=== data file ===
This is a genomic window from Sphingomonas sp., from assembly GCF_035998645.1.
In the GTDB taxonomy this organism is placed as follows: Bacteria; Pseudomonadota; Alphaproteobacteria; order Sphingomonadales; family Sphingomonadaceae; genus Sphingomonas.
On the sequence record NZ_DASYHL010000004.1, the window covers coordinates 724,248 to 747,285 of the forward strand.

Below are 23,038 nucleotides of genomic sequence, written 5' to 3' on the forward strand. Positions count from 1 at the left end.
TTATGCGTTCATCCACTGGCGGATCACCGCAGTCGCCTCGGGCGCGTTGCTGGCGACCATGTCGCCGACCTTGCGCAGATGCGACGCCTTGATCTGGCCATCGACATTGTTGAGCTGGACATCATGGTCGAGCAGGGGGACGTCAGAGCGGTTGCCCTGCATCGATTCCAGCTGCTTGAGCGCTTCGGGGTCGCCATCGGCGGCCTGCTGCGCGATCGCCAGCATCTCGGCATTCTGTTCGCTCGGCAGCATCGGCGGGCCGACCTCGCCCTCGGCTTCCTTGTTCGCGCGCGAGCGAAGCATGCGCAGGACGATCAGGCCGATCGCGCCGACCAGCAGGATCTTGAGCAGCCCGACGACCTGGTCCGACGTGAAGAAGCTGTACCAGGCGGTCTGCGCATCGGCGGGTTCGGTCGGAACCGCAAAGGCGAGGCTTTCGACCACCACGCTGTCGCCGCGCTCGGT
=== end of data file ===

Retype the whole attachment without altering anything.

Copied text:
This is a genomic window from Sphingomonas sp., from assembly GCF_035998645.1.
In the GTDB taxonomy this organism is placed as follows: Bacteria; Pseudomonadota; Alphaproteobacteria; order Sphingomonadales; family Sphingomonadaceae; genus Sphingomonas.
On the sequence record NZ_DASYHL010000004.1, the window covers coordinates 724,248 to 747,285 of the forward strand.

Below are 23,038 nucleotides of genomic sequence, written 5' to 3' on the forward strand. Positions count from 1 at the left end.
TTATGCGTTCATCCACTGGCGGATCACCGCAGTCGCCTCGGGCGCGTTGCTGGCGACCATGTCGCCGACCTTGCGCAGATGCGACGCCTTGATCTGGCCATCGACATTGTTGAGCTGGACATCATGGTCGAGCAGGGGGACGTCAGAGCGGTTGCCCTGCATCGATTCCAGCTGCTTGAGCGCTTCGGGGTCGCCATCGGCGGCCTGCTGCGCGATCGCCAGCATCTCGGCATTCTGTTCGCTCGGCAGCATCGGCGGGCCGACCTCGCCCTCGGCTTCCTTGTTCGCGCGCGAGCGAAGCATGCGCAGGACGATCAGGCCGATCGCGCCGACCAGCAGGATCTTGAGCAGCCCGACGACCTGGTCCGACGTGAAGAAGCTGTACCAGGCGGTCTGCGCATCGGCGGGTTCGGTCGGAACCGCAAAGGCGAGGCTTTCGACCACCACGCTGTCGCCGCGCTCGGT